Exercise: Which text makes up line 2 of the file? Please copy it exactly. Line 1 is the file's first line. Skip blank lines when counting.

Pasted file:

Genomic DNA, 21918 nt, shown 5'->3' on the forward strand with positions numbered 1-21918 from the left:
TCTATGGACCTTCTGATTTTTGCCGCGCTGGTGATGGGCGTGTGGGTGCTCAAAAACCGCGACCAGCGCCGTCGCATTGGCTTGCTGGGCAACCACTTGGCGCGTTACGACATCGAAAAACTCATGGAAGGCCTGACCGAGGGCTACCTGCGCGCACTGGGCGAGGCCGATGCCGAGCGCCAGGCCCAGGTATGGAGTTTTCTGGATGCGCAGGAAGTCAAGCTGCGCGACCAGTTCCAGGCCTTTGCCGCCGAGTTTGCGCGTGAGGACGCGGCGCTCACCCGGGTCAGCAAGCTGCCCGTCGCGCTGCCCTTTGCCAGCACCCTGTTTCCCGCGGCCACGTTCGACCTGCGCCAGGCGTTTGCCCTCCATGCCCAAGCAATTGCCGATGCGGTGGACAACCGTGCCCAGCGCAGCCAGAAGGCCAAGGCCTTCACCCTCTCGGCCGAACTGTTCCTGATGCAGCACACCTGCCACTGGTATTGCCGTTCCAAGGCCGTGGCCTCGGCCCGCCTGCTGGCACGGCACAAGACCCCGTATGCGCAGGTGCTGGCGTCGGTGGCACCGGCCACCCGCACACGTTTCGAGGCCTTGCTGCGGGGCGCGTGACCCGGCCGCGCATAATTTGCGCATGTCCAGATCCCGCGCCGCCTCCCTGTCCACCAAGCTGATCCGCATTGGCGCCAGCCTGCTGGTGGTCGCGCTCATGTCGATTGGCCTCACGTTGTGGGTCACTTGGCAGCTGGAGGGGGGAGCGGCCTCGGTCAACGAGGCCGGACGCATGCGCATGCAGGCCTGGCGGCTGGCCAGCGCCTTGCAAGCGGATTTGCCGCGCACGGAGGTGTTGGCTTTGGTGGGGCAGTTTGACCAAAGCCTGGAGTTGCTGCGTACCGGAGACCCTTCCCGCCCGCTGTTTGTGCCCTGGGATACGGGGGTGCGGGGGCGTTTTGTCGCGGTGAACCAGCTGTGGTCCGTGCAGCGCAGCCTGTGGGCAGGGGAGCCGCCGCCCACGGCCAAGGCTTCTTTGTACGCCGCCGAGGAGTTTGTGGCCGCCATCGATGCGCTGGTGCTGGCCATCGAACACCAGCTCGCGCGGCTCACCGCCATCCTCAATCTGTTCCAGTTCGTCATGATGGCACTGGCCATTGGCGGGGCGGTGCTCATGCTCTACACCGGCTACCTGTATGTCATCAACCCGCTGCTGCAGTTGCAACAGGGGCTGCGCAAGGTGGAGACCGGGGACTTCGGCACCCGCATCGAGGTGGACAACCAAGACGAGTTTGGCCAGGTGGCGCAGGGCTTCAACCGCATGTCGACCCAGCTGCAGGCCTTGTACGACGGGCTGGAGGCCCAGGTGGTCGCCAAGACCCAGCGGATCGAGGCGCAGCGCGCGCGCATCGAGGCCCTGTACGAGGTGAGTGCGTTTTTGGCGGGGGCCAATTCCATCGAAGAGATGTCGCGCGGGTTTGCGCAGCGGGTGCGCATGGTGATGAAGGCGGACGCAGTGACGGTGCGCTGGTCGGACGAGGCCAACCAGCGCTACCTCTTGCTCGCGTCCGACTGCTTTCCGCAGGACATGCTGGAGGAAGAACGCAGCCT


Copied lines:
TCTATGGACCTTCTGATTTTTGCCGCGCTGGTGATGGGCGTGTGGGTGCTCAAAAACCGCGACCAGCGCCGTCGCATTGGCTTGCTGGGCAACCACTTGGCGCGTTACGACATCGAAAAACTCATGGAAGGCCTGACCGAGGGCTACCTGCGCGCACTGGGCGAGGCCGATGCCGAGCGCCAGGCCCAGGTATGGAGTTTTCTGGATGCGCAGGAAGTCAAGCTGCGCGACCAGTTCCAGGCCTTTGCCGCCGAGTTTGCGCGTGAGGACGCGGCGCTCACCCGGGTCAGCAAGCTGCCCGTCGCGCTGCCCTTTGCCAGCACCCTGTTTCCCGCGGCCACGTTCGACCTGCGCCAGGCGTTTGCCCTCCATGCCCAAGCAATTGCCGATGCGGTGGACAACCGTGCCCAGCGCAGCCAGAAGGCCAAGGCCTTCACCCTCTCGGCCGAACTGTTCCTGATGCAGCACACCTGCCACTGGTATTGCCGTTCCAAGGCCGTGGCCTCGGCCCGCCTGCTGGCACGGCACAAGACCCCGTATGCGCAGGTGCTGGCGTCGGTGGCACCGGCCACCCGCACACGTTTCGAGGCCTTGCTGCGGGGCGCGTGACCCGGCCGCGCATAATTTGCGCATGTCCAGATCCCGCGCCGCCTCCCTGTCCACCAAGCTGATCCGCATTGGCGCCAGCCTGCTGGTGGTCGCGCTCATGTCGATTGGCCTCACGTTGTGGGTCACTTGGCAGCTGGAGGGGGGAGCGGCCTCGGTCAACGAGGCCGGACGCATGCGCATGCAGGCCTGGCGGCTGGCCAGCGCCTTGCAAGCGGATTTGCCGCGCACGGAGGTGTTGGCTTTGGTGGGGCAGTTTGACCAAAGCCTGGAGTTGCTGCGTACCGGAGACCCTTCCCGCCCGCTGTTTGTGCCCTGGGATACGGGGGTGCGGGGGCGTTTTGTCGCGGTGAACCAGCTGTGGTCCGTGCAGCGCAGCCTGTGGGCAGGGGAGCCGCCGCCCACGGCCAAGGCTTCTTTGTACGCCGCCGAGGAGTTTGTGGCCGCCATCGATGCGCTGGTGCTGGCCATCGAACACCAGCTCGCGCGGCTCACCGCCATCCTCAATCTGTTCCAGTTCGTCATGATGGCACTGGCCATTGGCGGGGCGGTGCTCATGCTCTACACCGGCTACCTGTATGTCATCAACCCGCTGCTGCAGTTGCAACAGGGGCTGCGCAAGGTGGAGACCGGGGACTTCGGCACCCGCATCGAGGTGGACAACCAAGACGAGTTTGGCCAGGTGGCGCAGGGCTTCAACCGCATGTCGACCCAGCTGCAGGCCTTGTACGACGGGCTGGAGGCCCAGGTGGTCGCCAAGACCCAGCGGATCGAGGCGCAGCGCGCGCGCATCGAGGCCCTGTACGAGGTGAGTGCGTTTTTGGCGGGGGCCAATTCCATCGAAGAGATGTCGCGCGGGTTTGCGCAGCGGGTGCGCATGGTGATGAAGGCGGACGCAGTGACGGTGCGCTGGTCGGACGAGGCCAACCAGCGCTACCTCTTGCTCGCGTCCGACTGCTTTCCGCAGGACATGCTGGAGGAAGAACGCAGCCT